One hundred ten years ofeditorialfreedom
October 23, 2000
By Jeremy W. Peters
Daily Staff Reporter
Rivary pu HS exiteme
PLYMOUTH - Campaigning with
Republican vice-presidential candidate
Dick Cheney on Saturday, Arizona
Sen. John McCain and Michigan Gov.
t hn Engler made their first joint
ppearance since February's GOP
Engler, as head of George W Bush's
Michigan campaign, maintained
before the C A M P A IG N
that he had
against McCain. Instead, the Republi-
can senator easily carried Michigan
d dealt Engler an embarrassing
McCain made no apologies Satur-
day but said he and Engler had made
"We had a spirited primary,"
McCain told reporters after the rally.
"Governor Engler devoted all of his
efforts and resources, I devoted all of
mine ... but look, we always said
at after the primary was over we
Would support the nominee of our
party. I am proud of the campaign
we ran, I am proud of the campaign
Governor Bush and Dick Cheney are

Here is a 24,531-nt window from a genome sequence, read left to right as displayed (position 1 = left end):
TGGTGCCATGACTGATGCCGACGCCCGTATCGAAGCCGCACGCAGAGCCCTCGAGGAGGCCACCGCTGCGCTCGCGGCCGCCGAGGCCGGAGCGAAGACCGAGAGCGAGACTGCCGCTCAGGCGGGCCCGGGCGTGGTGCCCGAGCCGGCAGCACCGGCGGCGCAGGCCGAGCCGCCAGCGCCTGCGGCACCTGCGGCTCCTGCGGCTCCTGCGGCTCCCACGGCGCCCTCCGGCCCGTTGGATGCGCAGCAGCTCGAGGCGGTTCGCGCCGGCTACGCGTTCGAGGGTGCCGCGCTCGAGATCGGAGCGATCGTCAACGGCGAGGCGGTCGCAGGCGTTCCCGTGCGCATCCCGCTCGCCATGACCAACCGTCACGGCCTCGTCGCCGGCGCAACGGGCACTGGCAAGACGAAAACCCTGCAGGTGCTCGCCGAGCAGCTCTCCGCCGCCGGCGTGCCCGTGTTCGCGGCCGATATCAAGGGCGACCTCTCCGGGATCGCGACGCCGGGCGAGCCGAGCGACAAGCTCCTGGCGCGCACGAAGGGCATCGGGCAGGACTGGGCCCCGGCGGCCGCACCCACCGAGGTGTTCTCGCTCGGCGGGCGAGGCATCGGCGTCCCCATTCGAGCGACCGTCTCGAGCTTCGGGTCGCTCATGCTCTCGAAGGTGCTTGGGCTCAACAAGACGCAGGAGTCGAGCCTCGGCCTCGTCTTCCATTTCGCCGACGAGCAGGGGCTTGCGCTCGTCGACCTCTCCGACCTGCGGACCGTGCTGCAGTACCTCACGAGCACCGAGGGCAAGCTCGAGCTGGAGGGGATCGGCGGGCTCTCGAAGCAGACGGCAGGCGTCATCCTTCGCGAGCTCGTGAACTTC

The Michigan governor shrugged
off any suggestions that campaigning
with McCain was awkward but said he
has no regrets.
"We were competitive in February,"
Engler said after arriving in Ann
dbor for the Michigan-Michigan
Ttate football game. "I didn't want
John McCain to be the nominee, I
wanted George W. Bush to be our
nominee. Those are intense rivalries
... but once that's over, we're all for
the same things." '
State Sen. John Schwarz (R-Battle
Creek), who headed McCain's Michi-
gan campaign, insisted that the former
esidential candidate's efforts were
"It's always been Senator
McCain's position that he supports
the nominee of his party actively,"
Michigan is one of a handful of
hotly contested toss-up states that the
candidates say they consider to be crit-
ical to the outcome of November's
Communication studies Prof.